Bruce Davison from Willard and X-Men, is Mother’s first partner, his story is over too quickly. Dick Butkiss is in the background of the movie but barely has any lines, none that are funny and he does nothing in the story. Allen Garfield, has been in a ton of stuff over the years, he was in the Candidate a couple of weeks ago. Here he is the owner of the ambulance company and he is sometimes funny, sometimes obnoxious and sometimes sympathetic. His opening take on the “Patton” type introduction is very effective and they used it in the trailers. L.Q. Jones plays a corrupt sheriff’s officer that gets kickbacks for tipping off the ambulance company. He needs to have more to do in the story because there is a lot of charm in his voice and manner, but the part could have been done by anyone.

I hate to dump on Tom Mankiewicz, who we lost just a week ago and who Amanda and I saw last year at the Bond festival, but he is a producer and screenwriter for this movie and it is underwritten. The Director was Peter Yates who did “The Deep” that I wrote about a couple of weeks ago as well. This movie feels like a shaggy dog story that needed to be developed more as a dramatic piece and tightened when it came to the humor. The trailer makes it a much funnier film, so if the editor of the coming attractions can see what is worthwhile in the picture, it befuddles me why the screenwriter and director could not. The actors are a little lazy in their performances and the action is too random to keep us very interested. This is a movie that needed to decide what it wanted to be and then pushed in that direction. As it is it seems aimless.

Bingo Long Traveling All Stars and Motor Kings 1976 A Movie A Day Day 69

We are back from the wilds of the U.S. northernmost state a place of great beauty and bountiful resources. I’d like to thank my padwan learner for taking over while we were gone. I checked in on line several times and enjoyed the posts at 75cents a minute. This is a good reason for her to take over, as slow as I type if I had tried to do the posts from the boat, I’d have spent as much as I did sending her to U.S.C.. It also helps that she did a bang up job on the movies she watched. You can check the comments sections for additional info, I’m sure you all enjoyed them as much as I did.

Today, Lando Calrissian faces down Darth Vader a year before either of them appeared in the Star Wars movies. This showdown tales place right at the start of this movie and you know these two will be the featured stars of the film from the dialogue and set up we get in the first couple of minutes. This movie is set in 1939, before World War II, before the breaking of the color barrier in baseball and well into the depression era. The times were politically charged and there is a strong socialist theme underlying some of the motivations of the ballplayers. The only way that it works though is if they are entrepreneurs and take some risks in order to get a profit. I guess that undercuts the revolutionary talk in the movie, this is really a story about how a group of oppressed people take charge of their own lives and try to make it work the old fashioned way, by building a better mousetrap.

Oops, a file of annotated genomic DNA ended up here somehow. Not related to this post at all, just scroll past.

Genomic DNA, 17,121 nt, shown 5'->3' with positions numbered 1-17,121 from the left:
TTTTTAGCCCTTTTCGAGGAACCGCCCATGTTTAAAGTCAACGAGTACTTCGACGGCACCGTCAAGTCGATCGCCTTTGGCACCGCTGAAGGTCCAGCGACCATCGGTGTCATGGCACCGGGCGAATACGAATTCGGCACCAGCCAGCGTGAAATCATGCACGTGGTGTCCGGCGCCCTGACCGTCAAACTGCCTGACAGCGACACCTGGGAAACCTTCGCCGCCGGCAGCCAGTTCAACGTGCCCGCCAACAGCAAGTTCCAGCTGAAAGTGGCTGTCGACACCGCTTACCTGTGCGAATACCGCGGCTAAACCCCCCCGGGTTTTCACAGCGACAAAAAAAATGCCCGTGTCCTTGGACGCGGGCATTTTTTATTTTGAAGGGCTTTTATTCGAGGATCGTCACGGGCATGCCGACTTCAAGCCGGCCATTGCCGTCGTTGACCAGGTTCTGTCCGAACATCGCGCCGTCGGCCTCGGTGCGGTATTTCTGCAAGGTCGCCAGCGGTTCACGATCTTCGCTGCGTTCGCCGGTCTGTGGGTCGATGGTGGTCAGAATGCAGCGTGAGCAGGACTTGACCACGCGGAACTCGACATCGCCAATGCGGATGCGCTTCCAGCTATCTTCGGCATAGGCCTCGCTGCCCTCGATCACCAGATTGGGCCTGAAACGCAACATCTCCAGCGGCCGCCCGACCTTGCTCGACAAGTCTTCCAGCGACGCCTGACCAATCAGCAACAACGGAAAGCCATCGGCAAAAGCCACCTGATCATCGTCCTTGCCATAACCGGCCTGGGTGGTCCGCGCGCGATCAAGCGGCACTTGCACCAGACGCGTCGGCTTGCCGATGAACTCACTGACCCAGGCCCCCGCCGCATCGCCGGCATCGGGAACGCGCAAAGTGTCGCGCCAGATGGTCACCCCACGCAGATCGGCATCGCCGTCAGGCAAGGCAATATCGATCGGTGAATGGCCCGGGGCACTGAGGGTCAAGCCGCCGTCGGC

It has been a number of years since I saw the movie but I remembered most of it pretty well. There are good guys and bad guys, tight scrapes, a old time car chase, and some fun baseball shenanigans for everybody. The actors are solid for the parts that they play except on the diamond. James Earl Jones looks like a ballplayer from the times but he can’t really swing the bat convincingly. Lando, I mean Billy Dee Williams, is the All Star Pitcher, but there is nothing intimidating about him or his pitching style. He is our hero, the one with the chip on his shoulder that inspires the others to band together to form a barnstorming baseball team to compete with the owners of the negro league teams that they all come from. The Negro leagues had some of the finest players in the history of the game and it is a shame that it took so long for this country to grow up in regard to race. 71 years ago a black man could not play professional baseball with white men. Today, the President of the United States still can’t play baseball, but that is because he is a basketball player, not because he is black.